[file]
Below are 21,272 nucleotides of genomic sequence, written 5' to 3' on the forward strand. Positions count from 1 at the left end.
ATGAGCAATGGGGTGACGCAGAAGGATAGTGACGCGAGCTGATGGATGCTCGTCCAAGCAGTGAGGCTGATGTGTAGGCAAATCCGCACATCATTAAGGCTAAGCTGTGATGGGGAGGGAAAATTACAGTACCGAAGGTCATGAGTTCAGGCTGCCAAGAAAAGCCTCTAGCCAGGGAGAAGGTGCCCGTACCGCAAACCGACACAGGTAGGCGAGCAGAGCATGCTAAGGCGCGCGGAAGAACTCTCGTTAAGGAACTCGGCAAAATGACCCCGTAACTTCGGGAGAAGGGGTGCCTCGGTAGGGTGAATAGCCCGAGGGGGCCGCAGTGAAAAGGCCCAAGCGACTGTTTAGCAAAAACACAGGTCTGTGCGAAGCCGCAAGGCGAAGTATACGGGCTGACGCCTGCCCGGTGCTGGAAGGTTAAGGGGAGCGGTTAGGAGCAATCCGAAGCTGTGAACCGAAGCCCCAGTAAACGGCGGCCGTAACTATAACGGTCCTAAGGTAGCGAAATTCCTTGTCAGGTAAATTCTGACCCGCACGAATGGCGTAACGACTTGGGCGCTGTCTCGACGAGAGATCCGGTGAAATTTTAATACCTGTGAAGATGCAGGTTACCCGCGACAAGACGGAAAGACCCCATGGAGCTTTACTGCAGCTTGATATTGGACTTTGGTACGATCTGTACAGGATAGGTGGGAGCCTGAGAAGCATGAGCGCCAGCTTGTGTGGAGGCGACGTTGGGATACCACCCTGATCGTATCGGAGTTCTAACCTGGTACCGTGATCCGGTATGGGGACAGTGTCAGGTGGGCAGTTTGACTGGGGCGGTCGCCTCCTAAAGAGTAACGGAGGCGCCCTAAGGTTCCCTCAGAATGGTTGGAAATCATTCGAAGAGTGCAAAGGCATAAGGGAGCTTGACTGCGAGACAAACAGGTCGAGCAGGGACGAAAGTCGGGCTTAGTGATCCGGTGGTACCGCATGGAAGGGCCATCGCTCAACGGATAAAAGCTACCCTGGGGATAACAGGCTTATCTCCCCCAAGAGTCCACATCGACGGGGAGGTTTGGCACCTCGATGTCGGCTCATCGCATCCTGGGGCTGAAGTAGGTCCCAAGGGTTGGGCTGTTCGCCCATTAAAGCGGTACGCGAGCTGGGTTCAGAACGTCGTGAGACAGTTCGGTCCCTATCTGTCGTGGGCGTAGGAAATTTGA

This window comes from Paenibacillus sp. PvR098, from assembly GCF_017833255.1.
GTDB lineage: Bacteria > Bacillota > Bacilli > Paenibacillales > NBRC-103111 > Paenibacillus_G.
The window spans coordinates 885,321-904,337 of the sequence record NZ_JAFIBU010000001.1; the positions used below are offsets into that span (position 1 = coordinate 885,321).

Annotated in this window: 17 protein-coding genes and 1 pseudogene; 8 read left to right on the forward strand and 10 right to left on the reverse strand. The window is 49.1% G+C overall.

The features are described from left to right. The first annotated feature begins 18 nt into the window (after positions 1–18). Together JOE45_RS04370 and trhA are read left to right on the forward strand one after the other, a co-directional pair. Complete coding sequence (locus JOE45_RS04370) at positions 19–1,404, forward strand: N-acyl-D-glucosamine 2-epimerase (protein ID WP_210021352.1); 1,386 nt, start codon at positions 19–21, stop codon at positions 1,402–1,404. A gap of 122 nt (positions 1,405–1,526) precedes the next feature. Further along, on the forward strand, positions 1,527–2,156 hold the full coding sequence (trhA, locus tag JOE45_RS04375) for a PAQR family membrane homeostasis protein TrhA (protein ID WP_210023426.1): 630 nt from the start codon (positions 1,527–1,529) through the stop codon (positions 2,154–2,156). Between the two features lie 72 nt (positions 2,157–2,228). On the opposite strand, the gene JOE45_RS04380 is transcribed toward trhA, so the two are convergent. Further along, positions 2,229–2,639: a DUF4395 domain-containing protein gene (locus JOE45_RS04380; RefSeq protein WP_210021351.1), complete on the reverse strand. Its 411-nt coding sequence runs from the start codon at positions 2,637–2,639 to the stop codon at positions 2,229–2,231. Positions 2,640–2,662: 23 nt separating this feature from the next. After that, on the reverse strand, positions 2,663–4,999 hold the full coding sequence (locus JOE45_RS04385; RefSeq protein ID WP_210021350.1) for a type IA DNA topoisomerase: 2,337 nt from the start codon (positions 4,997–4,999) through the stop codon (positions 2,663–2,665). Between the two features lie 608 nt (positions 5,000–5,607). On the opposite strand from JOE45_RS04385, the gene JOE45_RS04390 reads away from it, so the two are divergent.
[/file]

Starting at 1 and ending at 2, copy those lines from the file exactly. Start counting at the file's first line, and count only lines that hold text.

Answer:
Below are 21,272 nucleotides of genomic sequence, written 5' to 3' on the forward strand. Positions count from 1 at the left end.
ATGAGCAATGGGGTGACGCAGAAGGATAGTGACGCGAGCTGATGGATGCTCGTCCAAGCAGTGAGGCTGATGTGTAGGCAAATCCGCACATCATTAAGGCTAAGCTGTGATGGGGAGGGAAAATTACAGTACCGAAGGTCATGAGTTCAGGCTGCCAAGAAAAGCCTCTAGCCAGGGAGAAGGTGCCCGTACCGCAAACCGACACAGGTAGGCGAGCAGAGCATGCTAAGGCGCGCGGAAGAACTCTCGTTAAGGAACTCGGCAAAATGACCCCGTAACTTCGGGAGAAGGGGTGCCTCGGTAGGGTGAATAGCCCGAGGGGGCCGCAGTGAAAAGGCCCAAGCGACTGTTTAGCAAAAACACAGGTCTGTGCGAAGCCGCAAGGCGAAGTATACGGGCTGACGCCTGCCCGGTGCTGGAAGGTTAAGGGGAGCGGTTAGGAGCAATCCGAAGCTGTGAACCGAAGCCCCAGTAAACGGCGGCCGTAACTATAACGGTCCTAAGGTAGCGAAATTCCTTGTCAGGTAAATTCTGACCCGCACGAATGGCGTAACGACTTGGGCGCTGTCTCGACGAGAGATCCGGTGAAATTTTAATACCTGTGAAGATGCAGGTTACCCGCGACAAGACGGAAAGACCCCATGGAGCTTTACTGCAGCTTGATATTGGACTTTGGTACGATCTGTACAGGATAGGTGGGAGCCTGAGAAGCATGAGCGCCAGCTTGTGTGGAGGCGACGTTGGGATACCACCCTGATCGTATCGGAGTTCTAACCTGGTACCGTGATCCGGTATGGGGACAGTGTCAGGTGGGCAGTTTGACTGGGGCGGTCGCCTCCTAAAGAGTAACGGAGGCGCCCTAAGGTTCCCTCAGAATGGTTGGAAATCATTCGAAGAGTGCAAAGGCATAAGGGAGCTTGACTGCGAGACAAACAGGTCGAGCAGGGACGAAAGTCGGGCTTAGTGATCCGGTGGTACCGCATGGAAGGGCCATCGCTCAACGGATAAAAGCTACCCTGGGGATAACAGGCTTATCTCCCCCAAGAGTCCACATCGACGGGGAGGTTTGGCACCTCGATGTCGGCTCATCGCATCCTGGGGCTGAAGTAGGTCCCAAGGGTTGGGCTGTTCGCCCATTAAAGCGGTACGCGAGCTGGGTTCAGAACGTCGTGAGACAGTTCGGTCCCTATCTGTCGTGGGCGTAGGAAATTTGA